-Like clockwork, the campus gyms were packed two weeks before spring break as if we could suddenly turn into Joe and Jane Adonis in 14 days. See the massive drinking reference above as to why we constantly failed.

But you’ve heard me ramble before about college.
There were two other items that I came across this week that also made me think in the vein of simpler times: letters and mix cd’s.

I was watching an episode of “The Wonder Years” recently where the focus was Kevin and the Arnold family heading out for a vacation at the ocean. At this point, K-Dogg was split up with Winnie Cooper and met an older girl that changed his way of thinking. They hung out, eventually kissed and just like that, her family was heading home to Arizona and the romance was over. But what caught me was the last few minutes of the show when Kevin’s older self (brilliant voiceman Daniel Stern) talked about how Kevin and his summer love wrote each other letters for weeks on end and then, they just stopped. It struck me because like many of you reading this, I was once in the position of writing letters to people in far-away places. It may just be me, but those days are seemingly gone.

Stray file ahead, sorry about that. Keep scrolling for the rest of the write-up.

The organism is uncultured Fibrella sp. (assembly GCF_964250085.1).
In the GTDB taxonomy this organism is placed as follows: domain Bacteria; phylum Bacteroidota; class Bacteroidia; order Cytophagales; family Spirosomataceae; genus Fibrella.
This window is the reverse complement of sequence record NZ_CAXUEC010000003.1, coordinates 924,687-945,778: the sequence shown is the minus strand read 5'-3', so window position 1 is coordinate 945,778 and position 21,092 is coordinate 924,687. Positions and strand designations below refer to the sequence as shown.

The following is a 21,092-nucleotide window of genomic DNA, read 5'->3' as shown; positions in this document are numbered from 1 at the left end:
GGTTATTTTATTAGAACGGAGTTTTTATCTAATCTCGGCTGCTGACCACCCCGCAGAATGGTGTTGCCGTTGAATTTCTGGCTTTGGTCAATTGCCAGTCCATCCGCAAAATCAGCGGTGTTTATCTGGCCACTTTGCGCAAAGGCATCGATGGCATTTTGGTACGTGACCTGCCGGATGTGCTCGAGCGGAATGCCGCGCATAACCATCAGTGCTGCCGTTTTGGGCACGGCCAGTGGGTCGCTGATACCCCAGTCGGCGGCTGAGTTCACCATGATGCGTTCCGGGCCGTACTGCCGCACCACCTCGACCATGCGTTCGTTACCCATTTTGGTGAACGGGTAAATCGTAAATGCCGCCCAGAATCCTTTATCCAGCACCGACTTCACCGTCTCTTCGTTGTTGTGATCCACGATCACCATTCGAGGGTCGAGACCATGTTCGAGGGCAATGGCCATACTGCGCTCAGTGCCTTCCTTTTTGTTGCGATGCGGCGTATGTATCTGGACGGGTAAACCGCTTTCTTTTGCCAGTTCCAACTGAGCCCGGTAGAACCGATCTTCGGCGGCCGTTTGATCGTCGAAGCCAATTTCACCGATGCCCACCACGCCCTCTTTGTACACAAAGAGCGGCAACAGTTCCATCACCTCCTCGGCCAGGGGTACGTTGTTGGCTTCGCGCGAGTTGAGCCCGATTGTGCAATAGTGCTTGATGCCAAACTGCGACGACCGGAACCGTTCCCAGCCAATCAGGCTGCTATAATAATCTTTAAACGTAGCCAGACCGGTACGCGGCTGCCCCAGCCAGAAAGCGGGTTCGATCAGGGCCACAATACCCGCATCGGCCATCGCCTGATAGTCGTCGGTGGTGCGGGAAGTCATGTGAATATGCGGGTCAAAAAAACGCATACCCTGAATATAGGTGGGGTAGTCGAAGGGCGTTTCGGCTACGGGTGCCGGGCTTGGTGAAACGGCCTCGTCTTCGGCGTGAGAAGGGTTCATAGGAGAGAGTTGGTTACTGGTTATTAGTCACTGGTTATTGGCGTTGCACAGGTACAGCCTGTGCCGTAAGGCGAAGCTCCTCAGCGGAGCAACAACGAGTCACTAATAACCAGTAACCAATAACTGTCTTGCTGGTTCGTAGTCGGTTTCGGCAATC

Since email has eclipsed the post office in terms of immediacy and convenience, the art of sending letters has all of died; picking out the right paper, deciding if you should use a pen or pencil and the final goodbye of dropping that little envelope into the mailbox. All of us had that summer romance or that pen pal growing up that made you excited every time you opened up the mailbox, sending words on paper that gave you that euphoric “somebody cares” feeling. I used to keep letters for months, hidden away from the possible prying eyes of my parents, pulled out whenever I wanted to get that feeling again. The hearts that dotted the i’s, the perfect cursive, the minute details and inane questions that somehow seemed so very important when reading them over and over again. I think they reflected something that we’ve lost in our lives over time which is innocence.